Power shortage: Industries to shift hours
Some industries have been forced to shift their hours of operation to lower power output during peak times in Shanghai, the country's financial hub.
The move, which affected about 700 local enterprises, is the latest in a string of moves the metropolis has taken to ensure the local power supply this summer. Another heatwave started last weekend and raised fears among officials that the number of high-temperature days may outnumber meteorological predictions.
The 700 affected enterprises, all big energy consumers, were asked to temporarily shift operations to the early hours of the morning, from midnight to 8 am.
While the enterprises would receive authorities' notification regarding the change one day in advance, the length of the change is unknown, officials said.
Home to more than 16 million people, Shanghai reported on Sunday the hottest day of the summer as the temperature hit more than 37 C.
The city would face a power supply gap of 2 million to 2.6 million kilowatts this summer, said Zhang Hongtao, publicity official of the Shanghai Municipal Economic Commission (SMEC).
Earlier, another 500 local enterprises were asked to make similar adjustments to their operating hours.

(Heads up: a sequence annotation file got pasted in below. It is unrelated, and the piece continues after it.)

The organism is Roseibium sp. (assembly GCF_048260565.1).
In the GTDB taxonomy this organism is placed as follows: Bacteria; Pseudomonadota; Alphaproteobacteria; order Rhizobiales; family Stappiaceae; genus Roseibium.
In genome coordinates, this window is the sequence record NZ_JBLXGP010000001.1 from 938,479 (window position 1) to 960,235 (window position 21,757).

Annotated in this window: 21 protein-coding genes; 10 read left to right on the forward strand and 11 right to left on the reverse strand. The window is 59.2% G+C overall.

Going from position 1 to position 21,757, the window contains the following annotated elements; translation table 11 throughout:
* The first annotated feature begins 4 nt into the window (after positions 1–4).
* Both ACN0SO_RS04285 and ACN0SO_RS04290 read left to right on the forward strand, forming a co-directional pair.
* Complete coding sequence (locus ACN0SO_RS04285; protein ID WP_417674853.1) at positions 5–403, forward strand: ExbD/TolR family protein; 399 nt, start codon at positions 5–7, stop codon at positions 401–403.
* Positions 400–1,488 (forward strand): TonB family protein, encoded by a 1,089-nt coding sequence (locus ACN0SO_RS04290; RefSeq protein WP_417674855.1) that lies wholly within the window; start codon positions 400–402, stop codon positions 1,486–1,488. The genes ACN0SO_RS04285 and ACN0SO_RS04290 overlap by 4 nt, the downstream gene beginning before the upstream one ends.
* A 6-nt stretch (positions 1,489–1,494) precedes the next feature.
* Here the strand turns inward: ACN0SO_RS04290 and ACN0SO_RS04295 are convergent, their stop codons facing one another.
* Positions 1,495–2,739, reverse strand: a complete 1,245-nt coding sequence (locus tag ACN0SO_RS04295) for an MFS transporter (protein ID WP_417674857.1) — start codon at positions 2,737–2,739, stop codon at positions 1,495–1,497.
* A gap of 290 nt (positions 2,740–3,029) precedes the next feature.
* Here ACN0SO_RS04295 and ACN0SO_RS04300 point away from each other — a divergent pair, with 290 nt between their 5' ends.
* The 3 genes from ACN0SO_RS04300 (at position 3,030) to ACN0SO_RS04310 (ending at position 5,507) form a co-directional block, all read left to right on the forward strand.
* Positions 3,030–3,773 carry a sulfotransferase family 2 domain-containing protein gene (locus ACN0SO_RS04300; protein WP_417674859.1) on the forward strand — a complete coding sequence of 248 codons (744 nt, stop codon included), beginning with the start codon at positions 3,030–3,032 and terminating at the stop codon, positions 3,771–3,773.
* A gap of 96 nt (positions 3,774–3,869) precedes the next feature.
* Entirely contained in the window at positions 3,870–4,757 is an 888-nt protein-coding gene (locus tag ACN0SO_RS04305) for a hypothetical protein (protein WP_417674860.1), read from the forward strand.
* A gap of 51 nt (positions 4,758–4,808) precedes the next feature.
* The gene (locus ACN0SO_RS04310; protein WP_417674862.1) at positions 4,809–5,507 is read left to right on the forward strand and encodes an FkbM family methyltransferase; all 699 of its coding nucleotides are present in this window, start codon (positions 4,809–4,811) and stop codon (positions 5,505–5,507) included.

The involved enterprises are mostly operating in small scale and engaged in energy-consuming sectors such as steel refining, cement or iron alloy manufacturing. Officials said changes to production times will not affect the city's overall economic performance.
The time shift will cut up to 500,000 kilowatts to the power demand, which can be used to supply those parties in need, said He Changqun, power department director of SMEC.
"We have been in good contact with the enterprises... the key issue now is to what extent they will carry out the move," said He.
Refusing to reveal further specifics about the related enterprises, He said foreign-invested businesses, on the whole, are not included in the move because of their energy-saving operations and advanced technology. There are, however, a few exceptions.
Meanwhile, other enterprises are expected to halt production on a weekly basis, while a number of local construction sites in non-essential industrial or infrastructure projects are supposed to stop working whenever the temperature exceeds 35 C.
Also, the city plans to adopt different electricity charges, while local government departments, official buildings and large retail facilities are expected to keep air conditioners no lower than 26 C to save power.
At the same time, many local scenic lamps will be shut off during peak power-use times.
"We are basically ready for the power demand this summer, but we are worried about high-temperature (above 35 C) days that may last longer than what has been forecast," said Zhang.